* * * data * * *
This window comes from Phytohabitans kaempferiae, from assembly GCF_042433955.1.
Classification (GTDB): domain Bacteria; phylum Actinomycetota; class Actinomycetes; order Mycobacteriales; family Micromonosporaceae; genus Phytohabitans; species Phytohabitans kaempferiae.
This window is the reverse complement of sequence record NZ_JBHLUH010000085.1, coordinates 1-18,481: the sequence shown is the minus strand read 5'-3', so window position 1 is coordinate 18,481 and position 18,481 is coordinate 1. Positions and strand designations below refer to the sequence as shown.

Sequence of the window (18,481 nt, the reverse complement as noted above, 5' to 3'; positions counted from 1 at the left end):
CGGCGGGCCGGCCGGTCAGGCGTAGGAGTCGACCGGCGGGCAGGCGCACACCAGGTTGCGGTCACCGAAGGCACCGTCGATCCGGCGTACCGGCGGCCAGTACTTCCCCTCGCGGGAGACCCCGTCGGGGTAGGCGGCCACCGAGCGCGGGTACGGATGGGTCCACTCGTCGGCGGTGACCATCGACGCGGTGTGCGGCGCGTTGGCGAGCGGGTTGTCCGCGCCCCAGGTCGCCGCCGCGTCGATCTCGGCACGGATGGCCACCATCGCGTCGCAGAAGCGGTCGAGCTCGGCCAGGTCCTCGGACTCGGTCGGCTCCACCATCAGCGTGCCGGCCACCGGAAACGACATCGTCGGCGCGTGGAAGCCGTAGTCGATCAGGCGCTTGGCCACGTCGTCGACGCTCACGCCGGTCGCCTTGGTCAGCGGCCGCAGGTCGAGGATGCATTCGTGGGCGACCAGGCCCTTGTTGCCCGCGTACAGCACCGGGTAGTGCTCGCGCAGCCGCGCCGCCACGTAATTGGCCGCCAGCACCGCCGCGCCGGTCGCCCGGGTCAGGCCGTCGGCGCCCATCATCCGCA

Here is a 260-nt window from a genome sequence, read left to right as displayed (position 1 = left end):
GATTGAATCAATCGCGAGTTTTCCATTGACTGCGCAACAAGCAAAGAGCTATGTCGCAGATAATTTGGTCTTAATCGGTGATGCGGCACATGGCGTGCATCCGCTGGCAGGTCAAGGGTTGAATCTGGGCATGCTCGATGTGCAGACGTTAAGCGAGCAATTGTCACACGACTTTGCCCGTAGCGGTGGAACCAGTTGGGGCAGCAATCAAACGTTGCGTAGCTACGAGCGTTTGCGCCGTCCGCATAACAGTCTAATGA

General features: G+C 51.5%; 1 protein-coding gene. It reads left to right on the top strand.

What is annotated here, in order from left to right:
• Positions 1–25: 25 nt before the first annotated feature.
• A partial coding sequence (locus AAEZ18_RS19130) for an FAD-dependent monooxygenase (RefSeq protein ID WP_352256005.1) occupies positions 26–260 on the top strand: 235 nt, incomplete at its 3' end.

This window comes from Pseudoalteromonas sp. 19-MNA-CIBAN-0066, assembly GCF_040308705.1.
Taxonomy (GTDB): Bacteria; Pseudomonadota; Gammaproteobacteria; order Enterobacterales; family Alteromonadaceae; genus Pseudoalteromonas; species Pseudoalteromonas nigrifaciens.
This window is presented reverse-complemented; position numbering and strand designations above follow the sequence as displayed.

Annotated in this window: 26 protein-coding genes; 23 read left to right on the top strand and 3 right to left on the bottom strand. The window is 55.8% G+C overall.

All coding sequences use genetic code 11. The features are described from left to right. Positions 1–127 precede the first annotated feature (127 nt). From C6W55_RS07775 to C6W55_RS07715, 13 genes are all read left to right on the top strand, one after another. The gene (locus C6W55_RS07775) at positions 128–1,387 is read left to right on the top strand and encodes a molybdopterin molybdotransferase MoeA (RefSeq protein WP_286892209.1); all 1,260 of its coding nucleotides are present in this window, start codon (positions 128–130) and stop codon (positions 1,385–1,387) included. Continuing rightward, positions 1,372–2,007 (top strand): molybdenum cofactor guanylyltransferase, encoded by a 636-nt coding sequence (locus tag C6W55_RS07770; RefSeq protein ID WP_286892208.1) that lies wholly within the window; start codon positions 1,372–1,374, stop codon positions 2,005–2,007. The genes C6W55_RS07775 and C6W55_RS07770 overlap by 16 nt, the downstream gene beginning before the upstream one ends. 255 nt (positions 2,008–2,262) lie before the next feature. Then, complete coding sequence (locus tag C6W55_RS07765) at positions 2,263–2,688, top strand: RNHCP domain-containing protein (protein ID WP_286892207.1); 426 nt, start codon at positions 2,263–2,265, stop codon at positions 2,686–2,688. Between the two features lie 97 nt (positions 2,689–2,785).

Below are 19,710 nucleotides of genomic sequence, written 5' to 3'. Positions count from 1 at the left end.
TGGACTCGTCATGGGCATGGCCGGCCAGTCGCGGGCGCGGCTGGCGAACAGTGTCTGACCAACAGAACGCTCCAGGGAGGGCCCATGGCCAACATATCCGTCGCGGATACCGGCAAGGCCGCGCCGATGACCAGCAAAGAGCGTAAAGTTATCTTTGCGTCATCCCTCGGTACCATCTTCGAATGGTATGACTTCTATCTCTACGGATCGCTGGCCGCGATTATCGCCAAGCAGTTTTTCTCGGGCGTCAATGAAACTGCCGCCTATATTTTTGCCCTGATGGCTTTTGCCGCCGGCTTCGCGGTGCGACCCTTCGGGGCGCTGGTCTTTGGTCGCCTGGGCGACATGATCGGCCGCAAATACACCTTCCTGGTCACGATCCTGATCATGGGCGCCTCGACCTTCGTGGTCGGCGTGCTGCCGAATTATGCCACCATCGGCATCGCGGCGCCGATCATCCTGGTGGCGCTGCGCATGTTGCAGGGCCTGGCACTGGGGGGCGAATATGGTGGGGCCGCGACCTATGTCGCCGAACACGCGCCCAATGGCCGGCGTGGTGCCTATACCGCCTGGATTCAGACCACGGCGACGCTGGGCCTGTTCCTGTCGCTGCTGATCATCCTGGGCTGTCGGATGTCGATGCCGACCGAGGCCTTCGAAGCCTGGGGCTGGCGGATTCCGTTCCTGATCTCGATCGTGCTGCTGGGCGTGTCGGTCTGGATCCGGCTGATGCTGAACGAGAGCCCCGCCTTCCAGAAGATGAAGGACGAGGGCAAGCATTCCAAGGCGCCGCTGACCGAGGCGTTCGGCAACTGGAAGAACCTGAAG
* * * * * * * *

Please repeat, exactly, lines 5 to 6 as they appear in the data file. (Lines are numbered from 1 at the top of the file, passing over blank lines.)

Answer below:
CGGCGGGCCGGCCGGTCAGGCGTAGGAGTCGACCGGCGGGCAGGCGCACACCAGGTTGCGGTCACCGAAGGCACCGTCGATCCGGCGTACCGGCGGCCAGTACTTCCCCTCGCGGGAGACCCCGTCGGGGTAGGCGGCCACCGAGCGCGGGTACGGATGGGTCCACTCGTCGGCGGTGACCATCGACGCGGTGTGCGGCGCGTTGGCGAGCGGGTTGTCCGCGCCCCAGGTCGCCGCCGCGTCGATCTCGGCACGGATGGCCACCATCGCGTCGCAGAAGCGGTCGAGCTCGGCCAGGTCCTCGGACTCGGTCGGCTCCACCATCAGCGTGCCGGCCACCGGAAACGACATCGTCGGCGCGTGGAAGCCGTAGTCGATCAGGCGCTTGGCCACGTCGTCGACGCTCACGCCGGTCGCCTTGGTCAGCGGCCGCAGGTCGAGGATGCATTCGTGGGCGACCAGGCCCTTGTTGCCCGCGTACAGCACCGGGTAGTGCTCGCGCAGCCGCGCCGCCACGTAATTGGCCGCCAGCACCGCCGCGCCGGTCGCCCGGGTCAGGCCGTCGGCGCCCATCATCCGCA

Here is a 260-nt window from a genome sequence, read left to right as displayed (position 1 = left end):